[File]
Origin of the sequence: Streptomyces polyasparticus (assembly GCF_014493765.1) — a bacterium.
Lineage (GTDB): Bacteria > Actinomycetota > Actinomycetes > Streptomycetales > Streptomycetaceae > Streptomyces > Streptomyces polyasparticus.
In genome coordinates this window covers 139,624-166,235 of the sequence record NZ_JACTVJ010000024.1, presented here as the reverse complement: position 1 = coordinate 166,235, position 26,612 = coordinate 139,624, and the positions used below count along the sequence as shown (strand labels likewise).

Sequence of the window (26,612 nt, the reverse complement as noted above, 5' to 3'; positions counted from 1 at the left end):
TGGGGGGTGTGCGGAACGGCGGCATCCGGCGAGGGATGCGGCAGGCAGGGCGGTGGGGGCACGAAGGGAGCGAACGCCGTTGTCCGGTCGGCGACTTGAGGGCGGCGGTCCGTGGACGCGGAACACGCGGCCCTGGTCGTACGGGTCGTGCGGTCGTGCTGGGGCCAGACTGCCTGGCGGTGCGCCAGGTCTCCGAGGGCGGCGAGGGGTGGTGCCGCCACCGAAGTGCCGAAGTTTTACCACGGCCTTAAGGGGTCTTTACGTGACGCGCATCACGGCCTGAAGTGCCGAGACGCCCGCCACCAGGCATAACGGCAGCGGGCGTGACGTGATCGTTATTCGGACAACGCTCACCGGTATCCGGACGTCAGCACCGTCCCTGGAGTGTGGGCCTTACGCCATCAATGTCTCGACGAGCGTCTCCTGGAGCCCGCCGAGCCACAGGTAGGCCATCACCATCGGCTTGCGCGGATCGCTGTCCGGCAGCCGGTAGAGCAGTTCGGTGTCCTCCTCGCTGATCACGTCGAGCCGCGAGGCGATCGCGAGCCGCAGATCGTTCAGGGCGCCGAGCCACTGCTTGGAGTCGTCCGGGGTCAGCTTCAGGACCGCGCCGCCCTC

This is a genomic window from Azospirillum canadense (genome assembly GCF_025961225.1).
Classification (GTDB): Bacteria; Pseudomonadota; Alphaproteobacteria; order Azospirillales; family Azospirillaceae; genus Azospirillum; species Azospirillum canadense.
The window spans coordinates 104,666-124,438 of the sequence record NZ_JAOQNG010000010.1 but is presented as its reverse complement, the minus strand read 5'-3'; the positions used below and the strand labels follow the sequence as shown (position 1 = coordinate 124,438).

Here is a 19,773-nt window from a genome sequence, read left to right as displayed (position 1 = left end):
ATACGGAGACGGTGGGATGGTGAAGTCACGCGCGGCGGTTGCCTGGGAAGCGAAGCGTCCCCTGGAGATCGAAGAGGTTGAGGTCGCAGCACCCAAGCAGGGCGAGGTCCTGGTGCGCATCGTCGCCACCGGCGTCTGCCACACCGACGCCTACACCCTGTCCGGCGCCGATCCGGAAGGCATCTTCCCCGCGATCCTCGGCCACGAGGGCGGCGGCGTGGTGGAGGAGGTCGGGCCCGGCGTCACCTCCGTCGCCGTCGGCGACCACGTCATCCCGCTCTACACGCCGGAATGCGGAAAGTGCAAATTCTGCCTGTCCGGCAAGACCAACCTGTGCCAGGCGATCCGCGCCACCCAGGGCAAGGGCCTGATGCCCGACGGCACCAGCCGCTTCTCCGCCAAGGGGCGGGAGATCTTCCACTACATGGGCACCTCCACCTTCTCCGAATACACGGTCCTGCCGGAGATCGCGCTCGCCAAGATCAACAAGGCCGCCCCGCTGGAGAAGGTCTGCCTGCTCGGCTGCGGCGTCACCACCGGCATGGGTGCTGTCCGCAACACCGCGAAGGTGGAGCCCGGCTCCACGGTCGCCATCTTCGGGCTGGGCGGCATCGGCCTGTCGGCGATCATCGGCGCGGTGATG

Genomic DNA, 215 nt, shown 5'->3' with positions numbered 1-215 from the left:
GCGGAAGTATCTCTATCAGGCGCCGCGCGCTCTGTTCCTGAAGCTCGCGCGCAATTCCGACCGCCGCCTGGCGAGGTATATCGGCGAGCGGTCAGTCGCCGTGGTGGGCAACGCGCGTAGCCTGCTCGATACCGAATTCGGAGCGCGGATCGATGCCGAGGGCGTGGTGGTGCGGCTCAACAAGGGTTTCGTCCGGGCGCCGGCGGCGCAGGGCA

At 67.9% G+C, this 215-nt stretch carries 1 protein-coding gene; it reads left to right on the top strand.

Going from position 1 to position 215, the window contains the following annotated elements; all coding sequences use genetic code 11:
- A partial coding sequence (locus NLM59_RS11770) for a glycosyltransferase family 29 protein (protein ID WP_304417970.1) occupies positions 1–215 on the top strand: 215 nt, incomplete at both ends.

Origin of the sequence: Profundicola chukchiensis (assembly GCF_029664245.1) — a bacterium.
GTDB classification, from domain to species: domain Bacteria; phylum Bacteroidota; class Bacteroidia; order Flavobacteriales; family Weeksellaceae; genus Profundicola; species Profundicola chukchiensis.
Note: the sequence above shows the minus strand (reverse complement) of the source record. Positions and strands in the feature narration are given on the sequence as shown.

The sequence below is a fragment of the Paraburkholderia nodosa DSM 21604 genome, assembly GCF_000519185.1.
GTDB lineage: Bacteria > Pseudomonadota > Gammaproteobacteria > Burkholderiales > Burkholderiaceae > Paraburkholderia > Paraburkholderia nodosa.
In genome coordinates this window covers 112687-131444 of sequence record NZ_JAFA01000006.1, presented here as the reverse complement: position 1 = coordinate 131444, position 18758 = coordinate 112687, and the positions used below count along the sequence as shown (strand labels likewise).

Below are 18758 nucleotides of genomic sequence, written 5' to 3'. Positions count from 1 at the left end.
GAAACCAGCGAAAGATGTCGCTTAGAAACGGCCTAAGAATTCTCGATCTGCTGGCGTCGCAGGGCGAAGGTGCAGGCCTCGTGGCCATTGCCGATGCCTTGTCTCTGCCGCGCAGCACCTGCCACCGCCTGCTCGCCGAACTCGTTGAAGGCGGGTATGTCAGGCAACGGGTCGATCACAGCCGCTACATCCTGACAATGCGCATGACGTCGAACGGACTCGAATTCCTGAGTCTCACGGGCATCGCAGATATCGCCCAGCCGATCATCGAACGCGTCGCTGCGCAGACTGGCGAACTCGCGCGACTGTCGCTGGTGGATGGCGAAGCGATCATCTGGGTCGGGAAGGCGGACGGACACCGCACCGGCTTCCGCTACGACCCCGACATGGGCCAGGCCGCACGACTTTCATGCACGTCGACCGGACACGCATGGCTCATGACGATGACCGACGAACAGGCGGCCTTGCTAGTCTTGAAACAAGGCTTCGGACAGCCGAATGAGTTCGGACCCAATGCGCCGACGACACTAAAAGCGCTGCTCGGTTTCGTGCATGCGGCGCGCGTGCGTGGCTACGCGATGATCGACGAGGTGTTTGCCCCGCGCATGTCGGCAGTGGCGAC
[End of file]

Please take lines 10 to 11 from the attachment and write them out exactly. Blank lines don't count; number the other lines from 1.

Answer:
ATACGGAGACGGTGGGATGGTGAAGTCACGCGCGGCGGTTGCCTGGGAAGCGAAGCGTCCCCTGGAGATCGAAGAGGTTGAGGTCGCAGCACCCAAGCAGGGCGAGGTCCTGGTGCGCATCGTCGCCACCGGCGTCTGCCACACCGACGCCTACACCCTGTCCGGCGCCGATCCGGAAGGCATCTTCCCCGCGATCCTCGGCCACGAGGGCGGCGGCGTGGTGGAGGAGGTCGGGCCCGGCGTCACCTCCGTCGCCGTCGGCGACCACGTCATCCCGCTCTACACGCCGGAATGCGGAAAGTGCAAATTCTGCCTGTCCGGCAAGACCAACCTGTGCCAGGCGATCCGCGCCACCCAGGGCAAGGGCCTGATGCCCGACGGCACCAGCCGCTTCTCCGCCAAGGGGCGGGAGATCTTCCACTACATGGGCACCTCCACCTTCTCCGAATACACGGTCCTGCCGGAGATCGCGCTCGCCAAGATCAACAAGGCCGCCCCGCTGGAGAAGGTCTGCCTGCTCGGCTGCGGCGTCACCACCGGCATGGGTGCTGTCCGCAACACCGCGAAGGTGGAGCCCGGCTCCACGGTCGCCATCTTCGGGCTGGGCGGCATCGGCCTGTCGGCGATCATCGGCGCGGTGATG

Genomic DNA, 215 nt, shown 5'->3' with positions numbered 1-215 from the left: